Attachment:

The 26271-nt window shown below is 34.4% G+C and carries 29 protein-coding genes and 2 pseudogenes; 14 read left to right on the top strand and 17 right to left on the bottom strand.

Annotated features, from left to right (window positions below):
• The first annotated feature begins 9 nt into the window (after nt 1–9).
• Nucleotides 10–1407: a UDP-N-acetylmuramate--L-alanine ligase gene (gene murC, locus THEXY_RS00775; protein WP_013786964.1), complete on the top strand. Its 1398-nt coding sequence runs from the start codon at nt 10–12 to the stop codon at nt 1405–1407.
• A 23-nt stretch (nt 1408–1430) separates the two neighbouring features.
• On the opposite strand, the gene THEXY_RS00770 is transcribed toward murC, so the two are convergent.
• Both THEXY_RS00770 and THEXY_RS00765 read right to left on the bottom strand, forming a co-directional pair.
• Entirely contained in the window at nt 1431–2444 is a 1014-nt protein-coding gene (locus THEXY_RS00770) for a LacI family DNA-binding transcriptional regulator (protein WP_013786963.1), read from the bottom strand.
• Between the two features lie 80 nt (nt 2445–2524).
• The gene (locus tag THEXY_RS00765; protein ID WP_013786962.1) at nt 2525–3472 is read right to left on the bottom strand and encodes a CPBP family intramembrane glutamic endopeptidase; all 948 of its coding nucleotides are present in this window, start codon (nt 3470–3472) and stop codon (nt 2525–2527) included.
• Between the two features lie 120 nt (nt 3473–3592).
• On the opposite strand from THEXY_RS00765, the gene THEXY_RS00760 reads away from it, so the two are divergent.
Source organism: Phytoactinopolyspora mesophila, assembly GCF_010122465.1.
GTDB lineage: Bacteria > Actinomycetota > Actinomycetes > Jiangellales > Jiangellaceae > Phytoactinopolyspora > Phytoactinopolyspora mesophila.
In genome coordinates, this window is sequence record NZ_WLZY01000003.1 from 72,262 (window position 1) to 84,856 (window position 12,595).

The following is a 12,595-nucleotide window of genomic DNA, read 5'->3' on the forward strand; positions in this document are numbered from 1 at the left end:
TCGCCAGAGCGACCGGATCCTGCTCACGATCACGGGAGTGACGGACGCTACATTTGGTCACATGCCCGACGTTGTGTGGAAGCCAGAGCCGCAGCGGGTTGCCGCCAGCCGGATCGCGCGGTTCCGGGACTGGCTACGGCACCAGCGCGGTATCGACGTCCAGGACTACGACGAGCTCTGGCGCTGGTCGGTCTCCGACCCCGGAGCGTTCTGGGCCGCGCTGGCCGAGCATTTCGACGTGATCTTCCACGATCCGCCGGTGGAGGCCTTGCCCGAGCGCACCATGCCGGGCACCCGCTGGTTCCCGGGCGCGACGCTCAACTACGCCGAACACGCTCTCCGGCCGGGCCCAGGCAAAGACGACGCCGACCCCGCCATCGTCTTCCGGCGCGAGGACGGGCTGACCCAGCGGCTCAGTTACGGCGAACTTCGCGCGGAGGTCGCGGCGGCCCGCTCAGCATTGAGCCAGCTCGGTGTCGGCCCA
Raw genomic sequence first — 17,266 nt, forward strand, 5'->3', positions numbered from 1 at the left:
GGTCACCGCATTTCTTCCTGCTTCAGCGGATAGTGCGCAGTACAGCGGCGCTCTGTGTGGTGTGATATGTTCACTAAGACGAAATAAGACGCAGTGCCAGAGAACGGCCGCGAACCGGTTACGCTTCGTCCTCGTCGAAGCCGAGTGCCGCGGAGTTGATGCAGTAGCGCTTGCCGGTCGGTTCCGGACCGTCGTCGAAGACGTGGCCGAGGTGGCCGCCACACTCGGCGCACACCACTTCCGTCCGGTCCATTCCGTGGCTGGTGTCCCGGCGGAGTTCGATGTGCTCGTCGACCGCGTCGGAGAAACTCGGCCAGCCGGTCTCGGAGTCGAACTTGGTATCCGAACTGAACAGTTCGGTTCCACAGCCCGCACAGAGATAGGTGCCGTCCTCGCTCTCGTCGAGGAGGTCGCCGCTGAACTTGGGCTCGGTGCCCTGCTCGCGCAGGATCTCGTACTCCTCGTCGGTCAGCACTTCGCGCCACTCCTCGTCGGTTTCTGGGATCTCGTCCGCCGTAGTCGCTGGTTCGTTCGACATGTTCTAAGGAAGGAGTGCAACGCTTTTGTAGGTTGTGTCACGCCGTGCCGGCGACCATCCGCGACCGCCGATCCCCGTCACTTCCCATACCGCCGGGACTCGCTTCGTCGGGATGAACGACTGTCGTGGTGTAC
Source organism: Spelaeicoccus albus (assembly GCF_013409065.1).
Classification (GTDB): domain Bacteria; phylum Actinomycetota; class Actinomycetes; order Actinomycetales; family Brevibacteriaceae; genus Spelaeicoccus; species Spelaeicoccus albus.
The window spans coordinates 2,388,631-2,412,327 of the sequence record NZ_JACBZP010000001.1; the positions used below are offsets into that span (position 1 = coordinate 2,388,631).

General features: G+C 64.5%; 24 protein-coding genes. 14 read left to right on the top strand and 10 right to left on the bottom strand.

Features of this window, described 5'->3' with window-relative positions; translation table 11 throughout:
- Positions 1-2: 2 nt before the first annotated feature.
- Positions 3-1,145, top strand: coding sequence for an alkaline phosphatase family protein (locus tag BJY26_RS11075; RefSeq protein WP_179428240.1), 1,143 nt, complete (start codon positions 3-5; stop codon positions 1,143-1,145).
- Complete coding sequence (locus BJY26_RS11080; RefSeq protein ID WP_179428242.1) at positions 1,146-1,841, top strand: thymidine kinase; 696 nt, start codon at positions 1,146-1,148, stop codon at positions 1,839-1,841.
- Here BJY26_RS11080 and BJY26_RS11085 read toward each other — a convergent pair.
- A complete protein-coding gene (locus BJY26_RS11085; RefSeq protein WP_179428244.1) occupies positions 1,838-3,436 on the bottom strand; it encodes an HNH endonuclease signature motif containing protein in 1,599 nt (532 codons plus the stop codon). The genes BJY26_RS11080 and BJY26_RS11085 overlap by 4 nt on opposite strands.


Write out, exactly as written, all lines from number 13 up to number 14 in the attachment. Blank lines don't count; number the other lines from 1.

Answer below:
Source organism: Phytoactinopolyspora mesophila, assembly GCF_010122465.1.
GTDB lineage: Bacteria > Actinomycetota > Actinomycetes > Jiangellales > Jiangellaceae > Phytoactinopolyspora > Phytoactinopolyspora mesophila.